Photos courtesy of Stephen Rabideau
Winged Foot Golf Club, which will welcome the 2020 U.S. Open in five weeks, will be in repair mode for the near future after the Mamaroneck, N.Y., property sustained significant damage from Tropical Storm Isaias on Tuesday, Aug. 4.
Stephen Rabideau, CGCS, director of golf courses at Winged Foot, says approximately 20 trees were toppled throughout the 36-hole facility, and the storm left the grounds strewn with branches big and small. The West Course, which will host the U.S. Open beginning Sept. 17, received the brunt of the tree damage.
The club lost power on Tuesday, Aug. 4, and was without it until Monday, Aug. 10 (although golfers were able to resume play at Winged Foot beginning last Friday, Aug. 7). According to The New York Times, 2.5 million users lost power in the wake of Isaias. Rabideau told GCM on Friday that the club was using generators to power its pump stations and irrigation system, and that several generators were necessary to cover the entire property.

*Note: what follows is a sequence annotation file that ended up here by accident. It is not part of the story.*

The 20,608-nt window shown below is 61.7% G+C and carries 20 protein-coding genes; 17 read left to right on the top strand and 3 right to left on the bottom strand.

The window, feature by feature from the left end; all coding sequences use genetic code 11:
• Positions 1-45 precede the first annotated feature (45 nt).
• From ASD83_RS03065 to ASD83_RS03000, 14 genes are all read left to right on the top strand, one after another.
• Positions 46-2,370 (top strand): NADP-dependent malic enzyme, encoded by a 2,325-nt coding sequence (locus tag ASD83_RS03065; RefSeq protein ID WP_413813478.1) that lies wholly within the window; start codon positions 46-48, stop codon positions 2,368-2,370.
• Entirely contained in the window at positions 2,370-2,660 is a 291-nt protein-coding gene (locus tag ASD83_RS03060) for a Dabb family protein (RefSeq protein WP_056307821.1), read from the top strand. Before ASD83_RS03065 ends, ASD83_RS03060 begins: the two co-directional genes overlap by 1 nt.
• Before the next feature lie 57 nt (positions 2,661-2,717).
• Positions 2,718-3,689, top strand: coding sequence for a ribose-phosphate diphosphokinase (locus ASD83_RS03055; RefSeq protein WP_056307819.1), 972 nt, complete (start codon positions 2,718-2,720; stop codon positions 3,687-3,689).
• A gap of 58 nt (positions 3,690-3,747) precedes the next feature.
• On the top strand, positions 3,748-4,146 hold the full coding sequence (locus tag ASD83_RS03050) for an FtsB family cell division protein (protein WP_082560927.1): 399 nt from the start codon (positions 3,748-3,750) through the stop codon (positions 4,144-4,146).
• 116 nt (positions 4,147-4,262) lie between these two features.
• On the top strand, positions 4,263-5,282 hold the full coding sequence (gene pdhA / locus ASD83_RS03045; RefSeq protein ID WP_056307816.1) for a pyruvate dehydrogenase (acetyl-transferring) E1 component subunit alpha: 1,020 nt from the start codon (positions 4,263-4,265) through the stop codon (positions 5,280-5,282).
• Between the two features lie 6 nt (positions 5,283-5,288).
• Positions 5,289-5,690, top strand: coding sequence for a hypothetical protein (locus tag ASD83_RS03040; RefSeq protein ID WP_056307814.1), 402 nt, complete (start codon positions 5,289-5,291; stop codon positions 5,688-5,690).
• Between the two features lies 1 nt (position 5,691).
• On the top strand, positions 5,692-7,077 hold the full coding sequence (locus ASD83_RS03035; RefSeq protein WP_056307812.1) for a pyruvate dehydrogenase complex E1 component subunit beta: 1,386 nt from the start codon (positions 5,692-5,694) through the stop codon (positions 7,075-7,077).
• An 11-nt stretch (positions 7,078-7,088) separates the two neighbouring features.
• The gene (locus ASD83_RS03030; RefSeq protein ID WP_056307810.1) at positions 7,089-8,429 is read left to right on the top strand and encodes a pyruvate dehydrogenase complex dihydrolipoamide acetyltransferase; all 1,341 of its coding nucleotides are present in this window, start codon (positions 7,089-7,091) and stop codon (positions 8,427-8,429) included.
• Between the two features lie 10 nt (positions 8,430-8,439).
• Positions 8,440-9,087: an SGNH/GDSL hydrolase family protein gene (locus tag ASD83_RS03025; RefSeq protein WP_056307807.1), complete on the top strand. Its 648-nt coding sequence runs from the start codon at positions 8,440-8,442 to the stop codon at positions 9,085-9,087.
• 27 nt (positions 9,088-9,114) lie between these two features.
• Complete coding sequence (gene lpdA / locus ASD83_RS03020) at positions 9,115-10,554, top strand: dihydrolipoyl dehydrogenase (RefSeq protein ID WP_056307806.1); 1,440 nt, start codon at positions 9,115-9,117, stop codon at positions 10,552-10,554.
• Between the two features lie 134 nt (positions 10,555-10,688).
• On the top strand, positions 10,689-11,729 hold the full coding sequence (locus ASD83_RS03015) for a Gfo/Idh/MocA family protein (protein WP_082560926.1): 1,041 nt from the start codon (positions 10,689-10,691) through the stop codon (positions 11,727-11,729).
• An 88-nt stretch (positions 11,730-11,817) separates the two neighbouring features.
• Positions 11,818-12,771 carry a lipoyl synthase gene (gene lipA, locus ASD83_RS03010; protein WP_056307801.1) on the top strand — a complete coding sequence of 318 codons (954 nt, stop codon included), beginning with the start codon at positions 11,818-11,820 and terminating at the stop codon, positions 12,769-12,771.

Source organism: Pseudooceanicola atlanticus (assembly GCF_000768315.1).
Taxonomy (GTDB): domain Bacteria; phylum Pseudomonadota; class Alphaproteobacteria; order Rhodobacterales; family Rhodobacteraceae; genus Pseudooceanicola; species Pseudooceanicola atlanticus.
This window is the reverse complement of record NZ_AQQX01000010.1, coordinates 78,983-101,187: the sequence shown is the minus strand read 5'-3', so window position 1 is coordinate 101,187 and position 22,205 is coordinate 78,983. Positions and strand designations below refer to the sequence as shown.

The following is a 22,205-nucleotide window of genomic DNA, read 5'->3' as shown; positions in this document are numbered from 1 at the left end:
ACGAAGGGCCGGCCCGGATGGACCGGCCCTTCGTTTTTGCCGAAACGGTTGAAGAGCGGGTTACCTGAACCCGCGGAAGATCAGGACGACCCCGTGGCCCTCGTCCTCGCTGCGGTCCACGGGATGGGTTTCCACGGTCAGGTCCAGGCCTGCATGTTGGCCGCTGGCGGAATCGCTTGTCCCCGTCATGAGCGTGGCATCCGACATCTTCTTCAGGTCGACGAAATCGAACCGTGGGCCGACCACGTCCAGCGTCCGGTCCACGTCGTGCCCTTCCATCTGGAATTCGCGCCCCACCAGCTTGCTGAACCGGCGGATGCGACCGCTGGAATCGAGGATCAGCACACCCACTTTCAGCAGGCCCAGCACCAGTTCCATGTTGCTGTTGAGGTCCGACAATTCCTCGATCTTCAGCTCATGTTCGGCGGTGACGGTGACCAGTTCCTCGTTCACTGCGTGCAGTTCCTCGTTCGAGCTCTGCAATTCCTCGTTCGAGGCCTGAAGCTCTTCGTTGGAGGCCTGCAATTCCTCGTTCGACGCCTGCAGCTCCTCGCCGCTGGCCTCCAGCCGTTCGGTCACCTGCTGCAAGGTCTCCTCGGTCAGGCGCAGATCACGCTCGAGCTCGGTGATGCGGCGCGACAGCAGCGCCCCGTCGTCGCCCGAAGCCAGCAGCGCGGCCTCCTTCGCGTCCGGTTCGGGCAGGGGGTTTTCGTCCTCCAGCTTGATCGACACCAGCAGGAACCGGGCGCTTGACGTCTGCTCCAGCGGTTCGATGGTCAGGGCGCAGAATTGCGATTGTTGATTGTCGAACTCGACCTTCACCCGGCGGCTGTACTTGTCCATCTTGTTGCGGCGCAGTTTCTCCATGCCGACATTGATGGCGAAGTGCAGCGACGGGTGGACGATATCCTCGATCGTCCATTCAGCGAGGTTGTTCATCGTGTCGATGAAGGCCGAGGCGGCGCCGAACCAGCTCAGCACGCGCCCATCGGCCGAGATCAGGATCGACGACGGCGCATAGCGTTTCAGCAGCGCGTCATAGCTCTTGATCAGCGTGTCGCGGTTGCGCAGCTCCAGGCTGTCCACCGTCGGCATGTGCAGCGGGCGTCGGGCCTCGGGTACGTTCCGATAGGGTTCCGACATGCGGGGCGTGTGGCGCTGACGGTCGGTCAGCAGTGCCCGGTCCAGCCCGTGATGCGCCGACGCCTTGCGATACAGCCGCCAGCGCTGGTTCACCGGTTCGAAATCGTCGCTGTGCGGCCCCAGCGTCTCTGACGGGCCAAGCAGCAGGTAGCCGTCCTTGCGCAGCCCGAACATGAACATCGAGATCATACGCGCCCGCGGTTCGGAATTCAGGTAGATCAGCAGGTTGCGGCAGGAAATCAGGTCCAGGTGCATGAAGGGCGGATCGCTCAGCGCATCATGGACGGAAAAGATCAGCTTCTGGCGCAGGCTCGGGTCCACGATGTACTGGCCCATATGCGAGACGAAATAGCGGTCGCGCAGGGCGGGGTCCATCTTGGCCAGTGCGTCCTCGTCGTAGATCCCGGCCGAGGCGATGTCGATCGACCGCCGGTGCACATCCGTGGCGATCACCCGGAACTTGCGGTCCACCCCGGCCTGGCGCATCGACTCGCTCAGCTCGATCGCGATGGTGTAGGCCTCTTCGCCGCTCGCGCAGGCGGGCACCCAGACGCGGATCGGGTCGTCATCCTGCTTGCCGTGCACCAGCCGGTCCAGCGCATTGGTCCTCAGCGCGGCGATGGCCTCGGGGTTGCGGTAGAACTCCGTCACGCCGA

Isaias began gaining steam in the Mamaroneck area around lunchtime on Aug. 4, Rabideau says.
“We knew a tropical storm was coming, and most of the rain went west of us,” he says. “We lost trees. Some snapped in half. We have branches down. We’d taken out a lot of bad trees since 2012, and we had done a bunch of pruning more recently, but nothing is going to stop winds near 70 mph. We were ravaged.”
Editor’s note: Stephen Rabideau, architect Gil Hanse and other stakeholders discuss pulling off a massive renovation of Winged Foot Golf Club, all under the watchful eye of an involved membership and on a strict timeline leading up to the 2020 U.S. Open.
Rabideau lives just 3 miles from the club and says his drive in early last Wednesday morning was made difficult by downed trees and their remnants. Although Winged Foot and homes on adjacent streets in Rabideau’s neighborhood lost power, Rabideau’s own home never did.
Post-Isaias sights at Winged Foot Golf Club in Mamaroneck, N.Y., about 30 miles north of New York City:
Rabideau and his staff have remained in cleanup mode this week, and the 26-year GCSAA member says the team’s focus is on repairing sod in places where trees were lost.
With winds in excess of 70 mph, Isaias was the worst storm to hit the region since Superstorm Sandy in fall 2012.
Yet the day following the big storm, the sun was out in Mamaroneck. And Rabideau is seeing the bright side. “At least this is better than if it had happened the week of the championship,” he says.
Howard Richman is GCM’s associate editor.